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The Student News Site of Sacramento City College

The Express

The Student News Site of Sacramento City College

The Express

Wingin’ it

Instructor Scott Miller of the Air Traffic Control program navigates the flight simulator which provides real life scenarios for students. Photo by || R.Hanna

Perched in a tower suspended about 300 feet in the air, with sound equipment and controls surrounding every inch, observing the jets and planes that glide by—this is the life of an air traffi controller. City College’s new Aeronautics program Air Traffic Control takes flight as the new semester begins.

The program, only three semesters old, grants aeronautics majors access to learn about how to direct air traffic in an airport setting. The classes are held at the former McCellen Air Force Base located in the North Highlands of Sacramento.

“It is a program we had to apply for,” said Donnetta Webb, Dean of Advanced Technology. “There are only 36 schools in the country that offers this program and [City College] is one of them.”

According to Webb, an air traffic controller manages the traffic flow of incoming and outgoing flights in an airport. The job requires a lot of attention and intense management skills.

“The program is designed for [students] who do not have any or little experience in aviation,” said Scott Miller, assistant professor of aeronautics.

However, due to FAA (Federal Aviation Administration) restrictions, prospective students must be 18 to enter the program and have their degree in air traffic control, pass the pre-employment test and successfully interview with the FAA prior to the age of 31.

According to Miller, all City College aeronautics classes are held at the former McClellan Air Force Base, which is a huge motivator for the students who want hands-on experiences.

The base offers mock scenarios and a hangar from the former KC-135, an air force four engine refueler, based on the Boeing 707 airliner, for students to gain real experiences from computer simulations to air traffic control simulations, Miller adds.
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Each air traffic control class is held in three hour sections on a four week basis, and for the last eight weeks of instruction, students are required to enter the field of research, on-site test preparations and are rewarded with guest speakers.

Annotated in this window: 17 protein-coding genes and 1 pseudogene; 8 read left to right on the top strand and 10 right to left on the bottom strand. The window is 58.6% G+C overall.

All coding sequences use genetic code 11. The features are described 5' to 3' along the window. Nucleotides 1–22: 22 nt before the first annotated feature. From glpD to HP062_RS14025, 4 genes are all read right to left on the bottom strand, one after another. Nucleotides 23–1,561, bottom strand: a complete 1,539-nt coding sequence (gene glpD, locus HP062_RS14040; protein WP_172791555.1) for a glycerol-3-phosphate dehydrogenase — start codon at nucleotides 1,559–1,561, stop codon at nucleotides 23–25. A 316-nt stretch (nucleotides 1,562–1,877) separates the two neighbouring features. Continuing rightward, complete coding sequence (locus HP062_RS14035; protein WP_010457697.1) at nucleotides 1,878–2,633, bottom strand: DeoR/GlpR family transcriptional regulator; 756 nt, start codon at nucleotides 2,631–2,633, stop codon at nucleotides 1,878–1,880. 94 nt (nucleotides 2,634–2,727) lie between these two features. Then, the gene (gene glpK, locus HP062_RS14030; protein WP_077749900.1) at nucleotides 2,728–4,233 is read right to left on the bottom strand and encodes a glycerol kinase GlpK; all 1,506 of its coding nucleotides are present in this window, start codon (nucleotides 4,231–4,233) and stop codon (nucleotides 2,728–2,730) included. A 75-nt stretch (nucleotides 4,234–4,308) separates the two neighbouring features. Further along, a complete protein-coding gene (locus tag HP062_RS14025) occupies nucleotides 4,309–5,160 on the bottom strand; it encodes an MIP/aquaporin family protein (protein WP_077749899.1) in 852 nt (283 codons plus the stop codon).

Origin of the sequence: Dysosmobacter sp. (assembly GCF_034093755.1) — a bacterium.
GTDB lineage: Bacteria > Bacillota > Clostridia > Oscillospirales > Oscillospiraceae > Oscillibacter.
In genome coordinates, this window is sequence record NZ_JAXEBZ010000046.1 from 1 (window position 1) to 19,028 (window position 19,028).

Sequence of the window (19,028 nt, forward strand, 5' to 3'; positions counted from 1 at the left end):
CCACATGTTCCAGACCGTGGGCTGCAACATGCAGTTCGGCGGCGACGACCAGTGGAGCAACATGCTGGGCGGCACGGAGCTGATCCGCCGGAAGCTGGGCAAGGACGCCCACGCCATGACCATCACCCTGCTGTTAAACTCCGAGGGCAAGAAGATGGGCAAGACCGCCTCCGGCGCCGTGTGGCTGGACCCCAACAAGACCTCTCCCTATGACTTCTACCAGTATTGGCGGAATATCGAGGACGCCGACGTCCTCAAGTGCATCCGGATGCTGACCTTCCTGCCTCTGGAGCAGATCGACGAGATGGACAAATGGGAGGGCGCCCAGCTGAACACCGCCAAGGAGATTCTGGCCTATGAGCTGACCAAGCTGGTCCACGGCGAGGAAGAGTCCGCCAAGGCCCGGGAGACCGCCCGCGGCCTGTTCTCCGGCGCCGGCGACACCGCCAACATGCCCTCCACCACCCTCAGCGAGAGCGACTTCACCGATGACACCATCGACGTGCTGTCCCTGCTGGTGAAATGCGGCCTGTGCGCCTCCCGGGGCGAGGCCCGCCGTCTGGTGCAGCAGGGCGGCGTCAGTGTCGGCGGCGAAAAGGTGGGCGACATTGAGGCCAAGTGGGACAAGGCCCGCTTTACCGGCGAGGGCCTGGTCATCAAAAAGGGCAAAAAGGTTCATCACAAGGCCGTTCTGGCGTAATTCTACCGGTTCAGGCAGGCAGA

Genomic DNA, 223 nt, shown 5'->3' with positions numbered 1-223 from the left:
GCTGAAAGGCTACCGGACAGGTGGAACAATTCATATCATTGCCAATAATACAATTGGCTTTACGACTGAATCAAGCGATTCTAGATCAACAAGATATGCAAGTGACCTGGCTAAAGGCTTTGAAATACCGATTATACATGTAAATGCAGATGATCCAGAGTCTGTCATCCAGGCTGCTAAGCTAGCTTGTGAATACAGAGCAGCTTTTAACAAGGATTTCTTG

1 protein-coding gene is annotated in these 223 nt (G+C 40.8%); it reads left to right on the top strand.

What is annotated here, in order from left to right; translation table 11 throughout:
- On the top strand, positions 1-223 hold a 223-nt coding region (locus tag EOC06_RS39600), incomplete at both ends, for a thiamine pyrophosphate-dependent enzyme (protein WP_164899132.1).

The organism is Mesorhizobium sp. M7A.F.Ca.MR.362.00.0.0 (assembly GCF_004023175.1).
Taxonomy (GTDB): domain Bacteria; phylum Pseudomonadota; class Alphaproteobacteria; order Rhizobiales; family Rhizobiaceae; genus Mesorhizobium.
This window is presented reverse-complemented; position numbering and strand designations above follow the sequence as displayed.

“The program is really great. I thought it was going to be really hard,” Air Traffic Control major Pawajanjot Atwal said. “The instructors are really nice. It’s really exciting to be around things that I normally [wouldn’t] be around.”

With about 40 seats filled during each session, numerous air traffic control simulations and a hangar filled with airplanes, new pilots and air traffi controllers will be created by the end of the school year.

“Over the summer, 18 out of 21 flight aircraft dispatch students were prepped for the FAA certification exam,” Miller says.

After a student graduates with a degree in aeronautics, he or she will have the knowledge and opportunity to test into the FAA’s academy.

“The students who graduate with the Air Traffic Control [degree] will interview and take a pre-employment test for the FAA,” Miller said. “And assuming they do well, they will be offered a training position in the FAA’s training academy in Oklahoma City.”

After three semesters the program has become a success, Miller said.

“Last year was a challenge [and] without the support of the advanced technology division office, the department chair and the staff, and community [the program] wouldn’t have happened,” Miller said. “A big reflection of our success was because of the students and the hard work that they did.”

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